A. At least five of the following symptoms present during a two-week period nearly every day; at least one symptom is either depressed mood or loss of interest/pleasure:
depressed mood most of the day
diminished interest in nearly all activities most of the day
significant change in weight or appetite
insomnia or hypersomnia
psychomotor agitation or retardation
fatigue or decreased energy
inappropriate guilt or feelings of worthlessness
difficulty concentrating or making decisions
recurrent thoughts of death, suicidal thoughts, plans, or attempts

B. Symptoms don't meet criteria for a Mixed Episode.

C. Symptoms cause significant social/occupational impairment or distress.

D. Symptoms are not due to a substance or medical condition.

E. Symptoms are not better accounted for by Bereavement.



On Being Bipolar Home Page


Presence (or history) of one or more Major Depressive Episodes.
Presence (or history) of at least one Hypomanic Episode.
There has never been a Manic Episode or a Mixed Episode.
The mood episodes in Criteria A and B are not better accounted for by Schizoaffective Disorder and is not superimposed on Schizophrenia, Schizophreniform Disorder, Delusional Disorder, or Psychotic Disorder Not Otherwise Specified.
The symptoms cause clinically significant distress or impairment in social, occupational, or other important areas of functioning.






Five (or more) of the following symptoms have been present during the same 2-week period and represent a change from previous functioning; at least one of the symptoms is either (1) depressed mood or (2) loss of interest or pleasure.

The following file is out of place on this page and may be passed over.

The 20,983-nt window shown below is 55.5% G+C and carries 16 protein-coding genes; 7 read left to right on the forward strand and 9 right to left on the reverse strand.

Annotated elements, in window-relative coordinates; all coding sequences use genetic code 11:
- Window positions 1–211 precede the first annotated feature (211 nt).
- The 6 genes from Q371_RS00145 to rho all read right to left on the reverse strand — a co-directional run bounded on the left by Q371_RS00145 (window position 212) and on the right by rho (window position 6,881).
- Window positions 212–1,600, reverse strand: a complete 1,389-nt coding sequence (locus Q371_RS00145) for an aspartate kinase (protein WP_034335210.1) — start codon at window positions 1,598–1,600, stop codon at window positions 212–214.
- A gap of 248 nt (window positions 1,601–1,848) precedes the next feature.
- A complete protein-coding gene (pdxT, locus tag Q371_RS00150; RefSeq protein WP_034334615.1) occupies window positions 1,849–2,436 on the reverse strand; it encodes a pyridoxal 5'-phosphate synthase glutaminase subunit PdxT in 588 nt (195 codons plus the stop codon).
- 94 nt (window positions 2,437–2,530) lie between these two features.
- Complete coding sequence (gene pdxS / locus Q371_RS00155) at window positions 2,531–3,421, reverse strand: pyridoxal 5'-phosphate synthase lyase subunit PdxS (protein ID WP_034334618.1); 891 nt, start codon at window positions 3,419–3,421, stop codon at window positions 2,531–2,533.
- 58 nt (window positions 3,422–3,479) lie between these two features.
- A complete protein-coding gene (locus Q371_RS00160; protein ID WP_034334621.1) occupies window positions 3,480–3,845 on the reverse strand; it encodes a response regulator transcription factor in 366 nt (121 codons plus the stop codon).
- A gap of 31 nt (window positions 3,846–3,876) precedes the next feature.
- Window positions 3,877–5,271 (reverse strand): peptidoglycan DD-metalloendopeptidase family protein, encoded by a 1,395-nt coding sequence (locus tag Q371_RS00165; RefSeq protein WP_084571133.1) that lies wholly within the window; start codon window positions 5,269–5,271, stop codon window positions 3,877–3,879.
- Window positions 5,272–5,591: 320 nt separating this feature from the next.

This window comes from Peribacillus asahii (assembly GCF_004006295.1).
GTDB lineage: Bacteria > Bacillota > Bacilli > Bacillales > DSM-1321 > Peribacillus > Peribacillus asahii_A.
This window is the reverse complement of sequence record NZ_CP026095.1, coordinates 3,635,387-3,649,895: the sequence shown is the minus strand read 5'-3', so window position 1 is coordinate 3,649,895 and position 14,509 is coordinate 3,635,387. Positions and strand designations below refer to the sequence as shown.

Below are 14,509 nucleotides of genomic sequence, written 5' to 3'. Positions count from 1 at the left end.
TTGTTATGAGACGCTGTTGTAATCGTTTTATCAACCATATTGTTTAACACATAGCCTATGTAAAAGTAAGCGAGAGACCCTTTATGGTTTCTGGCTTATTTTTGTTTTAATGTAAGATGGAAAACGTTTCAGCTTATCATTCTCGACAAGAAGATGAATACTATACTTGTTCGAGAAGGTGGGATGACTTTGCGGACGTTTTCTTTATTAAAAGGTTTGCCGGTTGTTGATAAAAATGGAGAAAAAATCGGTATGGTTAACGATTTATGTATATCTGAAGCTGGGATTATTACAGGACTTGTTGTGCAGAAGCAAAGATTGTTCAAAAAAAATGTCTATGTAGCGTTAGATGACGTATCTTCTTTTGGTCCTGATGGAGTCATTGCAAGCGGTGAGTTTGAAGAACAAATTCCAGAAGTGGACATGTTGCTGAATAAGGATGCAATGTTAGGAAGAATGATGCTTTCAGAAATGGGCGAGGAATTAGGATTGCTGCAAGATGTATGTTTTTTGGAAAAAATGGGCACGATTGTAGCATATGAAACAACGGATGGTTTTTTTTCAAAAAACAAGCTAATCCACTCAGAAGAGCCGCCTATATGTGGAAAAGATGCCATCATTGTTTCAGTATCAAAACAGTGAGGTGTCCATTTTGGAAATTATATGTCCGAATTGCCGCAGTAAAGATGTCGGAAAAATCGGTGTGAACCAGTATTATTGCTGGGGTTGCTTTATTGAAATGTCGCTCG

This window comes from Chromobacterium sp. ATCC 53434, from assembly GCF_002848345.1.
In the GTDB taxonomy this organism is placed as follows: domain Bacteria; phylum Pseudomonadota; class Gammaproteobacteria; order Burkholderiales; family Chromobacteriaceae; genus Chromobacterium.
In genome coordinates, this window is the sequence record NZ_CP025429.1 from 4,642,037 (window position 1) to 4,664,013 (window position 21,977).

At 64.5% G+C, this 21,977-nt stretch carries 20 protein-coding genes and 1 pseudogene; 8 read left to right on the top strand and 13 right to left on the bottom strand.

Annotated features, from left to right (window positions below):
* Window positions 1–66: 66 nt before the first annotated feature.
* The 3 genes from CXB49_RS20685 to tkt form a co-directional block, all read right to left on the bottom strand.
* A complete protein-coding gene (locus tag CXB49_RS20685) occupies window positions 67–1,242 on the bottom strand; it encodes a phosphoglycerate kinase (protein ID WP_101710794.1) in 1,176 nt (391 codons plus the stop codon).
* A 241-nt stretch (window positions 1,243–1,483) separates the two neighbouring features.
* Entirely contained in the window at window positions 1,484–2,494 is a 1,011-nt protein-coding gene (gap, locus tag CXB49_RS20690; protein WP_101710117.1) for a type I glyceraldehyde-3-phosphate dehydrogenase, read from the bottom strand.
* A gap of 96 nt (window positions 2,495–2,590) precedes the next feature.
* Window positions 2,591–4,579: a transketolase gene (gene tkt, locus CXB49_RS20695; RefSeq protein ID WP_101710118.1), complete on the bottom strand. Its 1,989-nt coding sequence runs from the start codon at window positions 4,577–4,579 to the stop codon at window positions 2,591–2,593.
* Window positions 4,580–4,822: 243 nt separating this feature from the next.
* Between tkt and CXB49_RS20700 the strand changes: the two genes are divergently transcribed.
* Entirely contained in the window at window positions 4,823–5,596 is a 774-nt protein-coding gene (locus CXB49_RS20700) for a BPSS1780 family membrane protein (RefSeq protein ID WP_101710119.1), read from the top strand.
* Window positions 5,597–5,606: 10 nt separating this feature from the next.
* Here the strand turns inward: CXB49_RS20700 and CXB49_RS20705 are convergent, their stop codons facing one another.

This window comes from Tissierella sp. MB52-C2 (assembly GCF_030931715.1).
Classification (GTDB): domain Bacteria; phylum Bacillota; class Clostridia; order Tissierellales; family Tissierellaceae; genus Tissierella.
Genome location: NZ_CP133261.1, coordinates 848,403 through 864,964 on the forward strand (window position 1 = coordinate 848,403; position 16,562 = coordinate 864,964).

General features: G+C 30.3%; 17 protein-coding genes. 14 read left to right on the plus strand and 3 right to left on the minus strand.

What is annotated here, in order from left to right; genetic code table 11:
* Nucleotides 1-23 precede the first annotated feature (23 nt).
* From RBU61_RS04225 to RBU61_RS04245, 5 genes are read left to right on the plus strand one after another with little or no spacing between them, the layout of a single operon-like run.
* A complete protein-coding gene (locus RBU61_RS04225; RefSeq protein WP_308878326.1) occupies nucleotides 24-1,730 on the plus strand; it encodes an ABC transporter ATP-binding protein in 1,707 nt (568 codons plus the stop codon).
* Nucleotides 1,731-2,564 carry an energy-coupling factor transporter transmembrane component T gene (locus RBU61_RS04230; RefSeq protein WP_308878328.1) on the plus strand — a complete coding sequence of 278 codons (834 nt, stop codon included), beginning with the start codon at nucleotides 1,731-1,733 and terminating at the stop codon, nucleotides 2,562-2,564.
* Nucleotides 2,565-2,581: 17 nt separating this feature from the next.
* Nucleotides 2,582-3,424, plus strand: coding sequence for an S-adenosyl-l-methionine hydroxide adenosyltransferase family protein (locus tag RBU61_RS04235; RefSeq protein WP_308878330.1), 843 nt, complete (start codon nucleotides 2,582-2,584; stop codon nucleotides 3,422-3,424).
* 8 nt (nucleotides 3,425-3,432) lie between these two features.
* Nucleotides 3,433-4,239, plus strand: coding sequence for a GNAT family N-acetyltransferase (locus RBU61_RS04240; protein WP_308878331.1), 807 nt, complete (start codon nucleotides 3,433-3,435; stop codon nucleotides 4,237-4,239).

Note: Do not include symptoms that are clearly due to a general medical condition, or mood-incongruent delusions or hallucinations.

depressed mood most of the day, nearly every day, as indicated by either subjective report (e.g., feels sad or empty) or observation made by others (e.g., appears tearful). Note: In children and adolescents, can be irritable mood.
markedly diminished interest or pleasure in all, or almost all, activities most of the day, nearly every day (as indicated by either subjective account or observation made by others)
significant weight loss when not dieting or weight gain (e.g., a change of more than 5% of body weight in a month), or decrease or increase in appetite nearly every day. Note: In children, consider failure to make expected weight gains.
insomnia or hypersomnia nearly every day
psychomotor agitation or retardation nearly every day (observable by others, not merely subjective feelings of restlessness or being slowed down)
fatigue or loss of energy nearly every day
feelings of worthlessness or excessive or inappropriate guilt (which may be delusional) nearly every day (not merely self-reproach or guilt about being sick)
diminished ability to think or concentrate, or indecisiveness, nearly every day (either by subjective account or as observed by others)
recurrent thoughts of death (not just fear of dying), recurrent suicidal ideation without a specific plan, or a suicide attempt or a specific plan for committing suicide
The symptoms do not meet criteria for a Mixed Episode
The symptoms cause clinically significant distress or impairment in social, occupational, or other important areas of functioning.
The symptoms are not due to the direct physiological effects of a substance (e.g., a drug of abuse, a medication) or a general medical condition (e.g., hypothyroidism).